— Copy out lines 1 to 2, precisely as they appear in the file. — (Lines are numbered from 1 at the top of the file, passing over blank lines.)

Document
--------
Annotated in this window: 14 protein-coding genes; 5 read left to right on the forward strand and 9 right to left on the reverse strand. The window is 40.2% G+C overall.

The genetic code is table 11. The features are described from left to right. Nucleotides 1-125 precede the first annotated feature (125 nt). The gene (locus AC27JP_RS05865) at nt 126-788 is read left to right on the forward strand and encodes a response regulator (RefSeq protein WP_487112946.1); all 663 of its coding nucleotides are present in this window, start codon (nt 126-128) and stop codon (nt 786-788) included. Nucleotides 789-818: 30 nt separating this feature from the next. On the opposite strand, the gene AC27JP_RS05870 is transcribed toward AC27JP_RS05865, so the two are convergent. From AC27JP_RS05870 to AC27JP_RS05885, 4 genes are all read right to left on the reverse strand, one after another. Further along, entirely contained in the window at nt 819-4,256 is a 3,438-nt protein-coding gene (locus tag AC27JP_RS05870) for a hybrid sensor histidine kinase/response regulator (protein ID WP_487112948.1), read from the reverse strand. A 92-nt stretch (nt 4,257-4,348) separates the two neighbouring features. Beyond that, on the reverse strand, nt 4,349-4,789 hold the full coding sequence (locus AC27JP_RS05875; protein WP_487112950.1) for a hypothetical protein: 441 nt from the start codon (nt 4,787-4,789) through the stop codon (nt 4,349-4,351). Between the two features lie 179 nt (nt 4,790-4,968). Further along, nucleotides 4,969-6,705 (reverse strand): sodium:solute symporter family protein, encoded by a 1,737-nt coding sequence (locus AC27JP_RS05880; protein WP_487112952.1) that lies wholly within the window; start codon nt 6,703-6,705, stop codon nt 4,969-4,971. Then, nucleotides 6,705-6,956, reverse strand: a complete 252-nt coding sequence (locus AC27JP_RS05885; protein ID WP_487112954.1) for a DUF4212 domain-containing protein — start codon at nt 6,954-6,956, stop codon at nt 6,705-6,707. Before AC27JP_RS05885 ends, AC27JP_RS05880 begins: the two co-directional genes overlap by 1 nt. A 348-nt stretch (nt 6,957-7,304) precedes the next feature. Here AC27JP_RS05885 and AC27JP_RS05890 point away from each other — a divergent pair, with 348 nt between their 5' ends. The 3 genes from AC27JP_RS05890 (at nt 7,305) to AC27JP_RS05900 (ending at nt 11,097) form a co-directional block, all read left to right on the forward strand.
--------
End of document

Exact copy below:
Annotated in this window: 14 protein-coding genes; 5 read left to right on the forward strand and 9 right to left on the reverse strand. The window is 40.2% G+C overall.

The genetic code is table 11. The features are described from left to right. Nucleotides 1-125 precede the first annotated feature (125 nt). The gene (locus AC27JP_RS05865) at nt 126-788 is read left to right on the forward strand and encodes a response regulator (RefSeq protein WP_487112946.1); all 663 of its coding nucleotides are present in this window, start codon (nt 126-128) and stop codon (nt 786-788) included. Nucleotides 789-818: 30 nt separating this feature from the next. On the opposite strand, the gene AC27JP_RS05870 is transcribed toward AC27JP_RS05865, so the two are convergent. From AC27JP_RS05870 to AC27JP_RS05885, 4 genes are all read right to left on the reverse strand, one after another. Further along, entirely contained in the window at nt 819-4,256 is a 3,438-nt protein-coding gene (locus tag AC27JP_RS05870) for a hybrid sensor histidine kinase/response regulator (protein ID WP_487112948.1), read from the reverse strand. A 92-nt stretch (nt 4,257-4,348) separates the two neighbouring features. Beyond that, on the reverse strand, nt 4,349-4,789 hold the full coding sequence (locus AC27JP_RS05875; protein WP_487112950.1) for a hypothetical protein: 441 nt from the start codon (nt 4,787-4,789) through the stop codon (nt 4,349-4,351). Between the two features lie 179 nt (nt 4,790-4,968). Further along, nucleotides 4,969-6,705 (reverse strand): sodium:solute symporter family protein, encoded by a 1,737-nt coding sequence (locus AC27JP_RS05880; protein WP_487112952.1) that lies wholly within the window; start codon nt 6,703-6,705, stop codon nt 4,969-4,971. Then, nucleotides 6,705-6,956, reverse strand: a complete 252-nt coding sequence (locus AC27JP_RS05885; protein ID WP_487112954.1) for a DUF4212 domain-containing protein — start codon at nt 6,954-6,956, stop codon at nt 6,705-6,707. Before AC27JP_RS05885 ends, AC27JP_RS05880 begins: the two co-directional genes overlap by 1 nt. A 348-nt stretch (nt 6,957-7,304) precedes the next feature. Here AC27JP_RS05885 and AC27JP_RS05890 point away from each other — a divergent pair, with 348 nt between their 5' ends. The 3 genes from AC27JP_RS05890 (at nt 7,305) to AC27JP_RS05900 (ending at nt 11,097) form a co-directional block, all read left to right on the forward strand.